What is a floor but a foundation to behold. Floors ground us, they lie as host to our gravity. But what sometimes lies benefit the surface? Well, a vivid imagination, evidently! Here's a look at some of the places that have taken the floor to another level.
* Penny Floor. The Standard Hotel in new York has an entire floor made of pennies. An awe-inspiring draw-card, this feature is a must see while on holiday, and about a million people do each year! The coins are stuck fast though … unfortunately.
* Japanese artist Moti Yamamoto is becoming renounce for his unbelievable floors made of table salt. Firstly, the visionary draws a dizzying design of mazes and labyrinths, then glues trillions of grains to the ground, creating a whirling effect of complex patterns and landscapes.
* Jigsaw Floor. If you're a little more adventurous than the standard floorboard kind of person, there's a new, innovative choice of flooring on the market, available to everyone! Hardwood floors with a jigsaw puzzle design. It comes in thirteen colors and is perfect for the art-deco enthusiast.
* The world's first skateboard house. The bedroom, bathroom, kitchen and living room are all skate-able surfaces. The private house in Malibu is inspired by former world skating champion, Pierre Andre. And yes, you guessed it, the floor of the abode is a skateboard rink, inside and out.
* The slide house in Japan allows you to slide from level to level, stopping on any floor, to save yourself the walk.
* In Chicago, the breath-taking Willis Tower is a heightened landmark. It boasts an entire see-through floor, where visitors can gaze across the city from end to end. I would not put it on your bucket-list if you suffer from vertigo though, it's on the 103rd floor …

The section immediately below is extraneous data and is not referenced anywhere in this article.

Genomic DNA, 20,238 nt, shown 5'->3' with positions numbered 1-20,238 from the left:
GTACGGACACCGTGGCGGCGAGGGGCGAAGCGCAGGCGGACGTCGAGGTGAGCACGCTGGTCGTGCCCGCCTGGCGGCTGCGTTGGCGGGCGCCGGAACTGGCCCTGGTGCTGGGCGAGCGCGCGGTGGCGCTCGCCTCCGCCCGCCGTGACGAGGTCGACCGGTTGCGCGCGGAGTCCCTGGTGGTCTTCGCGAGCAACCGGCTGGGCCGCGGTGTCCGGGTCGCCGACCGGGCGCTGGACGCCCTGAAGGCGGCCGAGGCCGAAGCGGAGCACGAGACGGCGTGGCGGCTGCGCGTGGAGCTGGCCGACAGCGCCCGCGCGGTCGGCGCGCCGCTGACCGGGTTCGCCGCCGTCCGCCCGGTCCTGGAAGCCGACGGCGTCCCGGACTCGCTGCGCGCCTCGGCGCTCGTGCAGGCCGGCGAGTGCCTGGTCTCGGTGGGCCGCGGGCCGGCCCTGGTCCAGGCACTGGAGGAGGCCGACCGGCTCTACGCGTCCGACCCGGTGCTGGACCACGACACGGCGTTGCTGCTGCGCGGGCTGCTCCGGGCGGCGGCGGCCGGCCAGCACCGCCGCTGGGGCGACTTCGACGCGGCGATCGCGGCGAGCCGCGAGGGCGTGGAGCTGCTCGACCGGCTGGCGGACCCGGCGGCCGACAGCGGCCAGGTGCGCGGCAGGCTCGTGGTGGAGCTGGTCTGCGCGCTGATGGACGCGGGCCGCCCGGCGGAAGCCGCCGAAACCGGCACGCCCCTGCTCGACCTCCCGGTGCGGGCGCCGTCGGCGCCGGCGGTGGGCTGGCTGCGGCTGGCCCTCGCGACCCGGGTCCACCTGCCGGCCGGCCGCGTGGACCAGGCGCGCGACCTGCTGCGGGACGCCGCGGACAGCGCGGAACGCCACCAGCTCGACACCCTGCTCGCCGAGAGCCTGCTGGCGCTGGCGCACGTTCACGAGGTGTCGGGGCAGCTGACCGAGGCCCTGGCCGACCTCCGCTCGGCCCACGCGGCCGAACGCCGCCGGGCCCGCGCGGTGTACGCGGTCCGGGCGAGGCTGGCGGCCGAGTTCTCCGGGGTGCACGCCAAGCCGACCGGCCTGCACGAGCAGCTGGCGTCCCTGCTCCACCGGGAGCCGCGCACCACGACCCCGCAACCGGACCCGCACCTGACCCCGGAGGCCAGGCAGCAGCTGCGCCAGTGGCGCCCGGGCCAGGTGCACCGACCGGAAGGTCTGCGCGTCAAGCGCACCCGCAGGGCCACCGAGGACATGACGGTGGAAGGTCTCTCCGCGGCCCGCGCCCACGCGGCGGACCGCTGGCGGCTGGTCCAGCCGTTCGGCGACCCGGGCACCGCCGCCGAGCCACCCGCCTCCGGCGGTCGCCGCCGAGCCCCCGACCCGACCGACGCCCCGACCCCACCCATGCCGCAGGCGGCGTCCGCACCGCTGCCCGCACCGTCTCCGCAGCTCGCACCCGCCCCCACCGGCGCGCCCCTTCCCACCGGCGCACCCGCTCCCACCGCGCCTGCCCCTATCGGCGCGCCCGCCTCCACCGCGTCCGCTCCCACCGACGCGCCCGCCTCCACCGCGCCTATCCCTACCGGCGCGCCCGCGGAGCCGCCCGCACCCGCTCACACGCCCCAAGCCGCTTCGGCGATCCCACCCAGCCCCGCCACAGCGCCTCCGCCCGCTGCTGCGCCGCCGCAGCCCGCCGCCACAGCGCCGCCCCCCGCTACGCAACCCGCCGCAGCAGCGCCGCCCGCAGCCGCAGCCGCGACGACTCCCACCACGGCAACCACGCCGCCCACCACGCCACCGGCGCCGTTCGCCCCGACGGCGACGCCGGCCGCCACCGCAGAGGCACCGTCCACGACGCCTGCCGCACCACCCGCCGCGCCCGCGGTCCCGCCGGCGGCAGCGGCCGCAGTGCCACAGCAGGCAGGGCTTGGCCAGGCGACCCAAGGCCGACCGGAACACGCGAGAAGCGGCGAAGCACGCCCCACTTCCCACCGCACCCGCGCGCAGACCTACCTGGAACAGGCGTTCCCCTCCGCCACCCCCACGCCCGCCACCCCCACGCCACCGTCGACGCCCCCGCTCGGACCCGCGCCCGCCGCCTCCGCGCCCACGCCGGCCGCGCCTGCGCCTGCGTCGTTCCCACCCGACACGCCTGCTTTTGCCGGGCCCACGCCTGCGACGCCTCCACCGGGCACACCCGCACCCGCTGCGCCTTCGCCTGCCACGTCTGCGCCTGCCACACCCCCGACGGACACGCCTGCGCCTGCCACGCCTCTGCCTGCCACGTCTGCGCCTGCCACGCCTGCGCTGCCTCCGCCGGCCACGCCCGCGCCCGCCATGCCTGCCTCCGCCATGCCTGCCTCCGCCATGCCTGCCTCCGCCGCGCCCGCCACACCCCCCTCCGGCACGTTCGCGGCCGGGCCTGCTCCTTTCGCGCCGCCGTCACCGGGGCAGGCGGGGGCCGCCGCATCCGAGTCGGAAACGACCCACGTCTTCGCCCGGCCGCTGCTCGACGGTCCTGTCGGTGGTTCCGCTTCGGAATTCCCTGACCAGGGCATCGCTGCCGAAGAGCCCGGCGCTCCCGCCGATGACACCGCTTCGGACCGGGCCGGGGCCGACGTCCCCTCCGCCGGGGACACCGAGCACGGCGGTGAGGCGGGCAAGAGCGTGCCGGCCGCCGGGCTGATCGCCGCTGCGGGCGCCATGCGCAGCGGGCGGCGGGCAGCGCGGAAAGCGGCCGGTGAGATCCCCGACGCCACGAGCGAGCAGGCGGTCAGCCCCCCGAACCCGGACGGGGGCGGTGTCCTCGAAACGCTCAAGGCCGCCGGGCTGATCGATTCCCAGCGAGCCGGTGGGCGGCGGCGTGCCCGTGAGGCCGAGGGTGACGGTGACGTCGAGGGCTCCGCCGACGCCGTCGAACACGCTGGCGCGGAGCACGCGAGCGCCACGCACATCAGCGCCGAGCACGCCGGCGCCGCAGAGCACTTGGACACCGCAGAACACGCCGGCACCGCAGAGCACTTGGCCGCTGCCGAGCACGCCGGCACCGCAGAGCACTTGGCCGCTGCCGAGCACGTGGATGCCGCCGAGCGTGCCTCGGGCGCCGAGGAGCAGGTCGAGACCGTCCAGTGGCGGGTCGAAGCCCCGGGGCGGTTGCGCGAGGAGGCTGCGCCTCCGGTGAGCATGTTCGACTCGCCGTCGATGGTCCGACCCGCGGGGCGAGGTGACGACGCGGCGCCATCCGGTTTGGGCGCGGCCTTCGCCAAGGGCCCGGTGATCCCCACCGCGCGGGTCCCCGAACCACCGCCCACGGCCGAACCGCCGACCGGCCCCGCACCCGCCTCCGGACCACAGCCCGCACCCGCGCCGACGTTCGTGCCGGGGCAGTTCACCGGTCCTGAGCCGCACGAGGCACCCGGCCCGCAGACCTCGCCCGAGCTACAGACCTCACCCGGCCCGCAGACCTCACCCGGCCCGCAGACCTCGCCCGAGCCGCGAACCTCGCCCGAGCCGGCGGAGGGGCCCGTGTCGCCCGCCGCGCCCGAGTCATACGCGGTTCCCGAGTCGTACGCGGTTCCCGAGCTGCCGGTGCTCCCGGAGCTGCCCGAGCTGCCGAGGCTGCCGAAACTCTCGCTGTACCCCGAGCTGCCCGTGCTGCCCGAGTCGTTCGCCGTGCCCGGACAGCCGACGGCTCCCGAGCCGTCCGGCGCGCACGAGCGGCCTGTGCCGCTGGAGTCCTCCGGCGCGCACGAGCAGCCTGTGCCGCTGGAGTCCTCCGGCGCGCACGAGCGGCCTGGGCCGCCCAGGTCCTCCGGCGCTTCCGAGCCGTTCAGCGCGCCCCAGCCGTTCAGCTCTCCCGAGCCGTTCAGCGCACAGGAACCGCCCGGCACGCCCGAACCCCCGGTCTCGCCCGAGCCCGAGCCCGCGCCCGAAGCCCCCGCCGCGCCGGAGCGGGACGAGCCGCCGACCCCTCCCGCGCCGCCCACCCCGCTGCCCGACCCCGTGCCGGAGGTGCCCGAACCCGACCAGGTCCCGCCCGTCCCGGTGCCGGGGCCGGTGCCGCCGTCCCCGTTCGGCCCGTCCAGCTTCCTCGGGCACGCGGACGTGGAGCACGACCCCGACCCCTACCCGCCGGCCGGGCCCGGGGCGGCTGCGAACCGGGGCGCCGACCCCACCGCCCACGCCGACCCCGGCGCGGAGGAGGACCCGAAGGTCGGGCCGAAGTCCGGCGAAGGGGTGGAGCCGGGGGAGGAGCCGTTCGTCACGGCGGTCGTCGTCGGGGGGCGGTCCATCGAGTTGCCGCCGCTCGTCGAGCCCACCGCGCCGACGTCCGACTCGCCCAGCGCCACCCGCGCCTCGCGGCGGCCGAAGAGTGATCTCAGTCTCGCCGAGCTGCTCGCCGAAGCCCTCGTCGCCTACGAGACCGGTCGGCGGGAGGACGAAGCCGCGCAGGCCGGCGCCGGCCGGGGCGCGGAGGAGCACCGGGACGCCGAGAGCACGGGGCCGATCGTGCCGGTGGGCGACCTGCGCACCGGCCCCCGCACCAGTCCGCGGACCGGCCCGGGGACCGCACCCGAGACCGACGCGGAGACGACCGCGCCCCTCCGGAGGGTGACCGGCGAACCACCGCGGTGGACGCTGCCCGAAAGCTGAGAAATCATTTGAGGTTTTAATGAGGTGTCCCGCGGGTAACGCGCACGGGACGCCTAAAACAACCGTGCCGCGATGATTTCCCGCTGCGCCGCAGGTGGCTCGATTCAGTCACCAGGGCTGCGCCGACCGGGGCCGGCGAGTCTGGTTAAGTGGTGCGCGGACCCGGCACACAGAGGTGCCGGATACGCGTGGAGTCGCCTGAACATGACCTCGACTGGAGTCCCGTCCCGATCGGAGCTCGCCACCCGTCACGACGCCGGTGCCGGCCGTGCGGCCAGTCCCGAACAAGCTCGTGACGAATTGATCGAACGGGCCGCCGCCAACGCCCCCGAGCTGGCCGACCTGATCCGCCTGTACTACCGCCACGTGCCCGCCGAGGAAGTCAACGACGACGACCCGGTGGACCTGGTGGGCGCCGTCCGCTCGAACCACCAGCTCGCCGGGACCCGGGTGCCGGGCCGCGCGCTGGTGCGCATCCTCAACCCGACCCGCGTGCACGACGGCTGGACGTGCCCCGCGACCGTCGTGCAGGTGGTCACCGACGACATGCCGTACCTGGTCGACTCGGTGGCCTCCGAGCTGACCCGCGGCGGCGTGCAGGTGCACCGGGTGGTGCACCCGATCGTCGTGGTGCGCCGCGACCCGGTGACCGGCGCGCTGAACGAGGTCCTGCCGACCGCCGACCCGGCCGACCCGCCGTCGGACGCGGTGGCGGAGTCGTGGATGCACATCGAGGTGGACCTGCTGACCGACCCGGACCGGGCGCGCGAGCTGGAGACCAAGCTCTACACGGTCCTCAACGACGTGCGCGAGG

* This one is not about an actual floor as such, but all 27 of them. The most expensive house on the planet is in the heart of Mumbai, of all places. It cost a whopping $ 1 billion dollars to construct, and is 568 feet high. The strange, geometric creation comes complete with a helicopter landing pad, a 50 seat cinema, and room enough for 160 cars. I'm not exactly sure what all 27 floors are actually made out of – diamond plated meteorite, sometimes?
* Each year in December, the Icehotel in Sweden begins a new sculpture made purely of ice. In saying that, I mean the hotel is carved from ice. The artwork (which it's famous for), the tables, chairs, beds, bars, and cutlery. The first and largest of its kind, this majestic attraction draws over 50,000 visitors from all four corners. Guests are expected to sleep in sleeping bags, and skate to bed. The accommodating display then melts around mid-April, where it's frozen waters return to the Torne River.
* Pressure sensitive floor. It looks much like the small arena John Travolta danced on in Saturday Night Fever, but with a futuristic twist. It sounds impossible, but the floor will actually change color when a human or living thing strides across the surface. The floor senses body heat, and even outlines the imprint of your feet, or hands, if your inclined to walk on them.
* Lastly, the most expensive floor I could find? It belongs to Israeli billionaire Lev Leviev, who owns the most expensive home in all of England. The surface of his swimming pool is made with solid gold tiles. What ever happened to a good old mosaic?
Flooring as a luxury and showcase, why not? Expert flooring specialist, Premium Flooring quote that the floor is not just a walkway, but can be a canvas of self-expression and inspiration. I agree in layers.